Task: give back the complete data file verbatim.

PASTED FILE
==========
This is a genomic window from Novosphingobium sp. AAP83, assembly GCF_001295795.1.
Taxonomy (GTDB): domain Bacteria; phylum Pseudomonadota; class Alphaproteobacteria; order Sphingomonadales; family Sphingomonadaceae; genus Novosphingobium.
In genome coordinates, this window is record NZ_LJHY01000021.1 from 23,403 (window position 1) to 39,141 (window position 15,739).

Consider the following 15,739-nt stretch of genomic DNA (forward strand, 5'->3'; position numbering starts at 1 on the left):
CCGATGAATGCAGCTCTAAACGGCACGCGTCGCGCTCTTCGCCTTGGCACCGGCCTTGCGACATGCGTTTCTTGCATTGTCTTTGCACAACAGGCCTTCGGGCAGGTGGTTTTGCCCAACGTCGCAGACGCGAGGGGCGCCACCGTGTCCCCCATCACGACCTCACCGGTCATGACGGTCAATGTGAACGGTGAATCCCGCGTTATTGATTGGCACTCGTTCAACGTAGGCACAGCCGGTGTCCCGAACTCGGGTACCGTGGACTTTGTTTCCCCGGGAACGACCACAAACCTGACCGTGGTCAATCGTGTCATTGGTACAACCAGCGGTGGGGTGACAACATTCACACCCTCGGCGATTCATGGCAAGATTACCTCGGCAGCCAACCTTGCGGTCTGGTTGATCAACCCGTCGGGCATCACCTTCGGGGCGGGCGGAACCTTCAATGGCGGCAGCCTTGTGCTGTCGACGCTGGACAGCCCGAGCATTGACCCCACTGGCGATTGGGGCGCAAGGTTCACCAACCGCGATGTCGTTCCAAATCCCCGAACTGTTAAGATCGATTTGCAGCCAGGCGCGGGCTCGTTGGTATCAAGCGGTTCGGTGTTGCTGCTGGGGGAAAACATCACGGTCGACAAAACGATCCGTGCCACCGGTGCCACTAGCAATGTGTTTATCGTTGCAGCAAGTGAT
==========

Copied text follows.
This is a genomic window from Novosphingobium sp. AAP83, assembly GCF_001295795.1.
Taxonomy (GTDB): domain Bacteria; phylum Pseudomonadota; class Alphaproteobacteria; order Sphingomonadales; family Sphingomonadaceae; genus Novosphingobium.
In genome coordinates, this window is record NZ_LJHY01000021.1 from 23,403 (window position 1) to 39,141 (window position 15,739).

Consider the following 15,739-nt stretch of genomic DNA (forward strand, 5'->3'; position numbering starts at 1 on the left):
CCGATGAATGCAGCTCTAAACGGCACGCGTCGCGCTCTTCGCCTTGGCACCGGCCTTGCGACATGCGTTTCTTGCATTGTCTTTGCACAACAGGCCTTCGGGCAGGTGGTTTTGCCCAACGTCGCAGACGCGAGGGGCGCCACCGTGTCCCCCATCACGACCTCACCGGTCATGACGGTCAATGTGAACGGTGAATCCCGCGTTATTGATTGGCACTCGTTCAACGTAGGCACAGCCGGTGTCCCGAACTCGGGTACCGTGGACTTTGTTTCCCCGGGAACGACCACAAACCTGACCGTGGTCAATCGTGTCATTGGTACAACCAGCGGTGGGGTGACAACATTCACACCCTCGGCGATTCATGGCAAGATTACCTCGGCAGCCAACCTTGCGGTCTGGTTGATCAACCCGTCGGGCATCACCTTCGGGGCGGGCGGAACCTTCAATGGCGGCAGCCTTGTGCTGTCGACGCTGGACAGCCCGAGCATTGACCCCACTGGCGATTGGGGCGCAAGGTTCACCAACCGCGATGTCGTTCCAAATCCCCGAACTGTTAAGATCGATTTGCAGCCAGGCGCGGGCTCGTTGGTATCAAGCGGTTCGGTGTTGCTGCTGGGGGAAAACATCACGGTCGACAAAACGATCCGTGCCACCGGTGCCACTAGCAATGTGTTTATCGTTGCAGCAAGTGAT